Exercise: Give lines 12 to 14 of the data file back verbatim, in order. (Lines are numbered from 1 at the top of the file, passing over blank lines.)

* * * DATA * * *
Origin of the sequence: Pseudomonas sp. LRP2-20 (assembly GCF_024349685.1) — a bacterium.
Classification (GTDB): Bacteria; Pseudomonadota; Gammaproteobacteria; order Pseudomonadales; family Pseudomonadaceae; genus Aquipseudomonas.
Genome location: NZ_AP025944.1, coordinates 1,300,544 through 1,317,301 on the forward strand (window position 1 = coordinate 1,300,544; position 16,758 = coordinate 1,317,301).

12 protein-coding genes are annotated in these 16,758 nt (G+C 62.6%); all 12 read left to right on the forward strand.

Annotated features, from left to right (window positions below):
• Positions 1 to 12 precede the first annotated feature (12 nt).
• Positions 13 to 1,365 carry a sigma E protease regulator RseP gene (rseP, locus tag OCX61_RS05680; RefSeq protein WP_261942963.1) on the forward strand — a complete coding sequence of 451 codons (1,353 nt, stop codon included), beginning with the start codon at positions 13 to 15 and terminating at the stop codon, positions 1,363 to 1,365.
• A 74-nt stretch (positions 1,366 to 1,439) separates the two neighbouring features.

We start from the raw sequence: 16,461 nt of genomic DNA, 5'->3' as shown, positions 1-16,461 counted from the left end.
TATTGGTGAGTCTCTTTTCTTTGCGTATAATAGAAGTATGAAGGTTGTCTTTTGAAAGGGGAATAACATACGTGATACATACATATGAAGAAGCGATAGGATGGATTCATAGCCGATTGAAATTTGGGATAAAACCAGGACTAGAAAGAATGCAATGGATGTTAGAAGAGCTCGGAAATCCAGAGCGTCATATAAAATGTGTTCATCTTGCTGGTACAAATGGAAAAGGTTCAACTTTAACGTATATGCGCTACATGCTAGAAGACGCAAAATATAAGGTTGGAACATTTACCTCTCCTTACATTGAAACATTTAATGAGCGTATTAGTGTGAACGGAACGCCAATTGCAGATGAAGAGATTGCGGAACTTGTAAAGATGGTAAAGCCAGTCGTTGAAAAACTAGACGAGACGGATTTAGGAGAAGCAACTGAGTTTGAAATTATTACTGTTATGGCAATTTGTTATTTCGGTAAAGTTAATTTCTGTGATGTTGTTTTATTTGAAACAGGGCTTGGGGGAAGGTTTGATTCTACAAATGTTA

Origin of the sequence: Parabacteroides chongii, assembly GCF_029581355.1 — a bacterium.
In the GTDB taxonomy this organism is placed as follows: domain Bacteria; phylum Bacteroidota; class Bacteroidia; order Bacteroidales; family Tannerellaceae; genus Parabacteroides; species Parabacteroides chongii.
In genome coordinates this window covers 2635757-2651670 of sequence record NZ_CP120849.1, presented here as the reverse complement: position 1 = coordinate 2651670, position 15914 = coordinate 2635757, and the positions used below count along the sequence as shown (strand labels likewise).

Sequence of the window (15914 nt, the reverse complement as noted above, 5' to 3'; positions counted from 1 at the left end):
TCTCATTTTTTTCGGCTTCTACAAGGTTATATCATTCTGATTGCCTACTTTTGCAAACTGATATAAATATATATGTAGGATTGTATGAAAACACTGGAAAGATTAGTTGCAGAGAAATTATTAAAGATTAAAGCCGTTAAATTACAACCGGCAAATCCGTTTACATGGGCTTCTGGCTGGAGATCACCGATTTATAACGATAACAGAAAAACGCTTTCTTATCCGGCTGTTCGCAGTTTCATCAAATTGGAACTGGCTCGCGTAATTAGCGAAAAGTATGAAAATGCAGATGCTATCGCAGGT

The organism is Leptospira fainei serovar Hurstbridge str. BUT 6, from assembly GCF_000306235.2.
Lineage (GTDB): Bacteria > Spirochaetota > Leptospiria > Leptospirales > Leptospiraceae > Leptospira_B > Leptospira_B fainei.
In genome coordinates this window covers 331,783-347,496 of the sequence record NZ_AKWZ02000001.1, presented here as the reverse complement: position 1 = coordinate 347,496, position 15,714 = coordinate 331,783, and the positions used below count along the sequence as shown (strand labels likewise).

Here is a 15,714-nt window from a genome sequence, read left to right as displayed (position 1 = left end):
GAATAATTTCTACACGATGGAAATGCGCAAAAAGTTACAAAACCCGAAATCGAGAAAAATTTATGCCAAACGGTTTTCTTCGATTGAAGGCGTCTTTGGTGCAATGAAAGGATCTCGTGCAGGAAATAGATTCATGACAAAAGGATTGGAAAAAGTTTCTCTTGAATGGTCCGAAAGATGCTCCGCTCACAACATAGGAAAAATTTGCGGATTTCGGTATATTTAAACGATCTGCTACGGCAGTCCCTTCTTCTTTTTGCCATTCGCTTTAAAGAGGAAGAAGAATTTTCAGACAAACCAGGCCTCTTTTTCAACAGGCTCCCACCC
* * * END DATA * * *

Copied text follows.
In the GTDB taxonomy this organism is placed as follows: domain Bacteria; phylum Bacteroidota; class Bacteroidia; order Bacteroidales; family Tannerellaceae; genus Parabacteroides; species Parabacteroides chongii.
In genome coordinates this window covers 2635757-2651670 of sequence record NZ_CP120849.1, presented here as the reverse complement: position 1 = coordinate 2651670, position 15914 = coordinate 2635757, and the positions used below count along the sequence as shown (strand labels likewise).

Sequence of the window (15914 nt, the reverse complement as noted above, 5' to 3'; positions counted from 1 at the left end):